Many of the Community Councils here conduct their business in Welsh, that is their right and their choice the meetings are held in Welsh, the minutes are produced in Welsh all pre and post discussions are in Welsh.  At the same time, unless there is accurate translation the remaining 50% of the population are effectively disbarred from taking part in matters which are directly relevant to their community.  Whilst there is a Welsh Language Commissioner who can ensure that the democratic process is accessible for Welsh speakers, there is no corresponding recourse where the position is reversed, presumably Simon Thomas and others would equally condemn that position.   When I  receive letters, as I did last week, saying that I am "English" and  a "Tory" I should "go back over the border" I regard that as racist.  This kind of racism would be completely unacceptable if I was say Afro Carribean, or Irish, or Indian  - but apparently because I am "English" it is acceptable both to put that  in writing - and to say it publicly. Similarly for the tweet that was favorited a number of times calling for "extermination" of people like me.  I didn't see any of the outraged language tweeters condemning those sort of comments, quite the reverse.

That is why it was so sad to see Lord Elis Thomas being sacked for speaking out against Plaid  calling people "un Welsh". We lost a good committee chair, who was highly effective and passionate about all things Welsh, but who dared to be open and inclusive about the concept of "Welshness".

In the meantime I have no doubt that Lidl stores will operate as they have done over many years, speaking to their customers in both English and in Welsh.

Tuesday, July 15, 2014

Caroline Spelman is brave to speak out.

Caroline Spelman is right to point out that Parliament is going back to the 19th Centuary in the article quoted here

It is an unpopular thing to say, but the problems are no less severe in the Welsh Assembly.  When elected in 2011 as a lone parent, there were, and remain no policies in place that in any way recognised the position that I was in and the difficulties this caused for me personally. 

The way that things currently work in Wales, I dont believe a lone parent from North Wales, who did not have the support given to me by my family, could actually do the job.  If a child is of school age then it is not possible to move them to Cardiff for three days a week, and back to North Wales.  It is my view that standing for election should be open to all, and not just the wealthy few, and that we need a diversity of voices in the Assembly, including those of lone parents.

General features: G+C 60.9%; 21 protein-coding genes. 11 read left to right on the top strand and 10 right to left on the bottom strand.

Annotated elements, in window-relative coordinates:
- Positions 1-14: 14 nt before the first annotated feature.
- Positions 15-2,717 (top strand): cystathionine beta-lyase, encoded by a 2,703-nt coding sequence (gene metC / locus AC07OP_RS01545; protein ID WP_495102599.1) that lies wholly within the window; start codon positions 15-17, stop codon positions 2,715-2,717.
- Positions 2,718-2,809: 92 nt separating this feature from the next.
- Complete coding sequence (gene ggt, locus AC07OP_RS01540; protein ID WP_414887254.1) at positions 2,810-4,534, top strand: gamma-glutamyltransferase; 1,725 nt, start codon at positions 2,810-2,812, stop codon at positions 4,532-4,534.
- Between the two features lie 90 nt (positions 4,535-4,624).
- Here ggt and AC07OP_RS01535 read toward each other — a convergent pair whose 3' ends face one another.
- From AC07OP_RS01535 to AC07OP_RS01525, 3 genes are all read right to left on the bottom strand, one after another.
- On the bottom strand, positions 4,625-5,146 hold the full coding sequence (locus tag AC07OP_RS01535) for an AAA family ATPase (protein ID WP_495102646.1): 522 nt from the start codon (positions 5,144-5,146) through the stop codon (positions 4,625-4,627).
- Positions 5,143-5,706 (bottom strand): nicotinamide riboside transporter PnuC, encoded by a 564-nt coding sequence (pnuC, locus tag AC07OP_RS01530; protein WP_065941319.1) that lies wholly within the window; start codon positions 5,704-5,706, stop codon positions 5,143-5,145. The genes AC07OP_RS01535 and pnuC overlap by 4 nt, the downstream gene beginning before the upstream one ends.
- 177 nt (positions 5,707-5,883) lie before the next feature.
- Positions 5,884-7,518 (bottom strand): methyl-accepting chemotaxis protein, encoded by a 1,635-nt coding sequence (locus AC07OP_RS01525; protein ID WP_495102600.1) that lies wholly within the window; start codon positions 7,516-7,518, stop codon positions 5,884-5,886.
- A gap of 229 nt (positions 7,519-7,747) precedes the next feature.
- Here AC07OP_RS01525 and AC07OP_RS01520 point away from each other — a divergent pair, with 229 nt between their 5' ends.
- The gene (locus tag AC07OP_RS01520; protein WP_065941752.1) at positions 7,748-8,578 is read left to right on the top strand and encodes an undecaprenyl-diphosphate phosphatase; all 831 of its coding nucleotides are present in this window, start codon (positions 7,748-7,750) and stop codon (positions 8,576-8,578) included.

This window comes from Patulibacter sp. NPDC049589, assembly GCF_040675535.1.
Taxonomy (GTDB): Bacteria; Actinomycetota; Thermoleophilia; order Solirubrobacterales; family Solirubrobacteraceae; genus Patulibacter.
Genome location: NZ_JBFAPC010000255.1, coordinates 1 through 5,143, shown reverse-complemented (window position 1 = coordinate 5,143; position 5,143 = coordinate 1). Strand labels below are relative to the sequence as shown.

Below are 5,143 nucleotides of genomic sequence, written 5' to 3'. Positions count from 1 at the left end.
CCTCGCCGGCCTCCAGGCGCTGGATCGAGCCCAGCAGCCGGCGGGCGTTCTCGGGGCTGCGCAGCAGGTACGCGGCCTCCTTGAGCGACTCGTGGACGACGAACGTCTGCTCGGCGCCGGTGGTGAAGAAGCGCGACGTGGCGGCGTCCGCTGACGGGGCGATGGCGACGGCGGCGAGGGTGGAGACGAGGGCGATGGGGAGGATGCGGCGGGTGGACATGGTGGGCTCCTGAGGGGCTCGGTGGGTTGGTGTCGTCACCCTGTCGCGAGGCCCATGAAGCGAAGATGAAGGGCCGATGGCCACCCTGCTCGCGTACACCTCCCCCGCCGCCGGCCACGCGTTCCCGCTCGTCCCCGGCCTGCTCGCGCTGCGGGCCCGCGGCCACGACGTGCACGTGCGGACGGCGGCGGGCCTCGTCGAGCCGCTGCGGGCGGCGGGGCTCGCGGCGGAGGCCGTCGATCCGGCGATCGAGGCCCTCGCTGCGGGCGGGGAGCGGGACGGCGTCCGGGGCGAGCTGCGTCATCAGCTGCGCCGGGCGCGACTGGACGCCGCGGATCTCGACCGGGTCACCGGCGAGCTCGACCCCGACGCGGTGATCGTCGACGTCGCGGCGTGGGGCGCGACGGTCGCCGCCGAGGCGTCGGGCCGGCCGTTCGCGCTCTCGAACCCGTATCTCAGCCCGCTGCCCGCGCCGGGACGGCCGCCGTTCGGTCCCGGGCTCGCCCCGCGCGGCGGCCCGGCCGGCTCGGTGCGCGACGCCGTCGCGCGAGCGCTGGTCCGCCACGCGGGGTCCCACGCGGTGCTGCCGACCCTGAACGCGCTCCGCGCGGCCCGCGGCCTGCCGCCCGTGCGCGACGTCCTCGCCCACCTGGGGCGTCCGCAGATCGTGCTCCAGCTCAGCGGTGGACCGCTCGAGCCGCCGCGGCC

The failure of the remuneration board to deal with this issue is wrong, particularly when it means that the unelected board is in effect failing to consider the barriers for lone carers both in standing for election, and also once elected, from actually being able to do the job.

Needless to say I have tried to improve it for lone parents who might follow me, so far with  spectacular failure, although I might finally have prompted the paid commissioner for Equalities Sandy Mewies AM to put in a response to the next consultation, something she has spectacularly failed to do to date.

Tuesday, July 08, 2014

Questions remain after Minister for Natural Resources fired.

Today Minister for Natural Resources, Alun Davies AM was fired, following a request to civil servants to disclose and find out confidential information in relation to opposition Assembly Members and their families, which sought to breach the protections of the Data Protection Act, which protects every citizen against information being shared with those not authorised to see it.

Despite firing the Minister, serious questions remain concerning the actions of First Minister Carwyn Jones. 

(1)     Carwyn Jones has repeatedly refused to disclose which breaches of the Ministerial Code he considered were breached by Alun Davies, and why it was that they were not sackable breaches.